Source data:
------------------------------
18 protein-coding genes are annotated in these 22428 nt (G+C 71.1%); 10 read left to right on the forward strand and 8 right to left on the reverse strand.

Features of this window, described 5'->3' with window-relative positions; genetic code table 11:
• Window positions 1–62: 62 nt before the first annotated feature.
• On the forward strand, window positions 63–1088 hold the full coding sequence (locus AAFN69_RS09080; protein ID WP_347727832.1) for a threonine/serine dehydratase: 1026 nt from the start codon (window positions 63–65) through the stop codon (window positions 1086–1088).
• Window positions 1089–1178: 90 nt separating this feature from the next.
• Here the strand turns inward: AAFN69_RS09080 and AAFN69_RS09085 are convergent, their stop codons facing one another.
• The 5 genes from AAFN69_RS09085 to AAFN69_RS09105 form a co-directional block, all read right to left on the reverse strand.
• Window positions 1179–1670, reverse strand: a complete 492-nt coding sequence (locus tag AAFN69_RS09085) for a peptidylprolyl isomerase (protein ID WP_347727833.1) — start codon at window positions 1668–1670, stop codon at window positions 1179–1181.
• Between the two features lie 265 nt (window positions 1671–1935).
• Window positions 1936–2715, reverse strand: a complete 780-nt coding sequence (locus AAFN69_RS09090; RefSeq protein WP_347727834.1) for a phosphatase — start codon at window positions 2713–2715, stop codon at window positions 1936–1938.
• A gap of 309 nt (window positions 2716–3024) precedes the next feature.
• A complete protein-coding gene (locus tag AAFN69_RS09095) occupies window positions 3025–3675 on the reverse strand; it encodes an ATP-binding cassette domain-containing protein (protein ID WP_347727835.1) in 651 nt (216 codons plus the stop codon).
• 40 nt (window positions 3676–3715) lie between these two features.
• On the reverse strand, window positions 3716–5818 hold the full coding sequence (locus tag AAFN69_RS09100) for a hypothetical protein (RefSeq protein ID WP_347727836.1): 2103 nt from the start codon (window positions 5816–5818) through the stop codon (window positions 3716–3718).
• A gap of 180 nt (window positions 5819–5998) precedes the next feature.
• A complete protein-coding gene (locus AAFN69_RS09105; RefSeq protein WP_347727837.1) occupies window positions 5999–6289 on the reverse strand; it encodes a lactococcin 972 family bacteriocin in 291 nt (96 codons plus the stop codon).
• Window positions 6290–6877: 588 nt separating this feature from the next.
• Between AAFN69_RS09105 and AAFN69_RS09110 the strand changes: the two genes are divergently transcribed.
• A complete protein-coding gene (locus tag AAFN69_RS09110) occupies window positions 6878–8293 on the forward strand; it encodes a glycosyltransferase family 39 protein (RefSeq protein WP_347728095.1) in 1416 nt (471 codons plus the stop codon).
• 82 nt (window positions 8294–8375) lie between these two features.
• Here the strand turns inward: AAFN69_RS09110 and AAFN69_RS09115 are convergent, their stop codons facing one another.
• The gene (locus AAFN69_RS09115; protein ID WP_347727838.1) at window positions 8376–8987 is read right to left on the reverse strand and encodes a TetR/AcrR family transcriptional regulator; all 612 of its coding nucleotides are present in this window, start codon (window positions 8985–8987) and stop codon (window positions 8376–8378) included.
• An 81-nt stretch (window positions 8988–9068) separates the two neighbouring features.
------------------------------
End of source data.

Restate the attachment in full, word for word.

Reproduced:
18 protein-coding genes are annotated in these 22428 nt (G+C 71.1%); 10 read left to right on the forward strand and 8 right to left on the reverse strand.

Features of this window, described 5'->3' with window-relative positions; genetic code table 11:
• Window positions 1–62: 62 nt before the first annotated feature.
• On the forward strand, window positions 63–1088 hold the full coding sequence (locus AAFN69_RS09080; protein ID WP_347727832.1) for a threonine/serine dehydratase: 1026 nt from the start codon (window positions 63–65) through the stop codon (window positions 1086–1088).
• Window positions 1089–1178: 90 nt separating this feature from the next.
• Here the strand turns inward: AAFN69_RS09080 and AAFN69_RS09085 are convergent, their stop codons facing one another.
• The 5 genes from AAFN69_RS09085 to AAFN69_RS09105 form a co-directional block, all read right to left on the reverse strand.
• Window positions 1179–1670, reverse strand: a complete 492-nt coding sequence (locus tag AAFN69_RS09085) for a peptidylprolyl isomerase (protein ID WP_347727833.1) — start codon at window positions 1668–1670, stop codon at window positions 1179–1181.
• Between the two features lie 265 nt (window positions 1671–1935).
• Window positions 1936–2715, reverse strand: a complete 780-nt coding sequence (locus AAFN69_RS09090; RefSeq protein WP_347727834.1) for a phosphatase — start codon at window positions 2713–2715, stop codon at window positions 1936–1938.
• A gap of 309 nt (window positions 2716–3024) precedes the next feature.
• A complete protein-coding gene (locus tag AAFN69_RS09095) occupies window positions 3025–3675 on the reverse strand; it encodes an ATP-binding cassette domain-containing protein (protein ID WP_347727835.1) in 651 nt (216 codons plus the stop codon).
• 40 nt (window positions 3676–3715) lie between these two features.
• On the reverse strand, window positions 3716–5818 hold the full coding sequence (locus tag AAFN69_RS09100) for a hypothetical protein (RefSeq protein ID WP_347727836.1): 2103 nt from the start codon (window positions 5816–5818) through the stop codon (window positions 3716–3718).
• A gap of 180 nt (window positions 5819–5998) precedes the next feature.
• A complete protein-coding gene (locus AAFN69_RS09105; RefSeq protein WP_347727837.1) occupies window positions 5999–6289 on the reverse strand; it encodes a lactococcin 972 family bacteriocin in 291 nt (96 codons plus the stop codon).
• Window positions 6290–6877: 588 nt separating this feature from the next.
• Between AAFN69_RS09105 and AAFN69_RS09110 the strand changes: the two genes are divergently transcribed.
• A complete protein-coding gene (locus tag AAFN69_RS09110) occupies window positions 6878–8293 on the forward strand; it encodes a glycosyltransferase family 39 protein (RefSeq protein WP_347728095.1) in 1416 nt (471 codons plus the stop codon).
• 82 nt (window positions 8294–8375) lie between these two features.
• Here the strand turns inward: AAFN69_RS09110 and AAFN69_RS09115 are convergent, their stop codons facing one another.
• The gene (locus AAFN69_RS09115; protein ID WP_347727838.1) at window positions 8376–8987 is read right to left on the reverse strand and encodes a TetR/AcrR family transcriptional regulator; all 612 of its coding nucleotides are present in this window, start codon (window positions 8985–8987) and stop codon (window positions 8376–8378) included.
• An 81-nt stretch (window positions 8988–9068) separates the two neighbouring features.